“They will pass through the land, greatly distressed and hungry. And when they are hungry, they will be enraged and will speak contemptuously against their king and their God, and turn their faces upward. And they will look to the earth, but behold, distress and darkness, the gloom of anguish. And they will be thrust into thick darkness.”
These chilling words from Isaiah were spoken over 2,500 years ago. They describe a group of people who have pushed God out of their world—rejected his authority and banished him from the public square—and who are realising that there are consequences for what they have done. Isaiah describes them as having become like wild animals, roaming through the land, distressed and hungry. In their suffering they turn their faces upward and complain to the God they have rejected. Then, hearing nothing from him, they look around and realise there is no one on earth who can help them either. There is no safety. Utter darkness is just around the corner. Everyone is in the same boat—struggling to exist in a world filled with distress, darkness, gloom and anguish.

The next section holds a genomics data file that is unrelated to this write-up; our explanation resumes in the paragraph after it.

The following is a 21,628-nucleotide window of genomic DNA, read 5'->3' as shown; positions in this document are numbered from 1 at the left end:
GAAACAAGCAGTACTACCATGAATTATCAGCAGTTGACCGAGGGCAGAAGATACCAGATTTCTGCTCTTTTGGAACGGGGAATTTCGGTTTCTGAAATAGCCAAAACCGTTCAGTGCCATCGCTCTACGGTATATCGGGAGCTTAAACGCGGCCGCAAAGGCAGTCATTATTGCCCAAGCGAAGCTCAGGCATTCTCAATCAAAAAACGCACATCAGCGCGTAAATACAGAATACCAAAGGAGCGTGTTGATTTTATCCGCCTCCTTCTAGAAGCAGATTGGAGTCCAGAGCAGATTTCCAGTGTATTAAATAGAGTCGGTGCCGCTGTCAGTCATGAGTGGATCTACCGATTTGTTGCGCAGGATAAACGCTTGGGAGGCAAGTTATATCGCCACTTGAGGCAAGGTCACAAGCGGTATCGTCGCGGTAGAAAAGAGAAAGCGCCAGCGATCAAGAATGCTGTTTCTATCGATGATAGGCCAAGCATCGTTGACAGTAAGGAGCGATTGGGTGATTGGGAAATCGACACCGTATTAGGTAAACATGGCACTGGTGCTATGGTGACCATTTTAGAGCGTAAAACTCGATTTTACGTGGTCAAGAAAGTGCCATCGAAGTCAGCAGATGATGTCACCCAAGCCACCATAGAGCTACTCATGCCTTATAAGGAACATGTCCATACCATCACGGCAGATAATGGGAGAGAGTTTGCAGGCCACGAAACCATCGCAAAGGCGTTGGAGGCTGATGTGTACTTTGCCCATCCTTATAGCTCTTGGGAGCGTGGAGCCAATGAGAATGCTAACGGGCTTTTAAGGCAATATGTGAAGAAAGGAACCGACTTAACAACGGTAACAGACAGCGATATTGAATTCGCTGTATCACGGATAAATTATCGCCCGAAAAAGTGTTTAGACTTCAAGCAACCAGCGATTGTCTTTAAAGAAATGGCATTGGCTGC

Godlessness Now and Then
Now, as I have said, these words are more than 2,500 old. And yet they are strangely relevant in our world today. We too find ourselves in a culture which is furiously pushing God away. We tell ourselves that advances in science and technology mean we don’t need an interventionist God. All the mysteries of the world have been solved. God is irrelevant. More than that—he is unnecessary. As pastor–turned-celebrity-atheist Dan Barker puts it: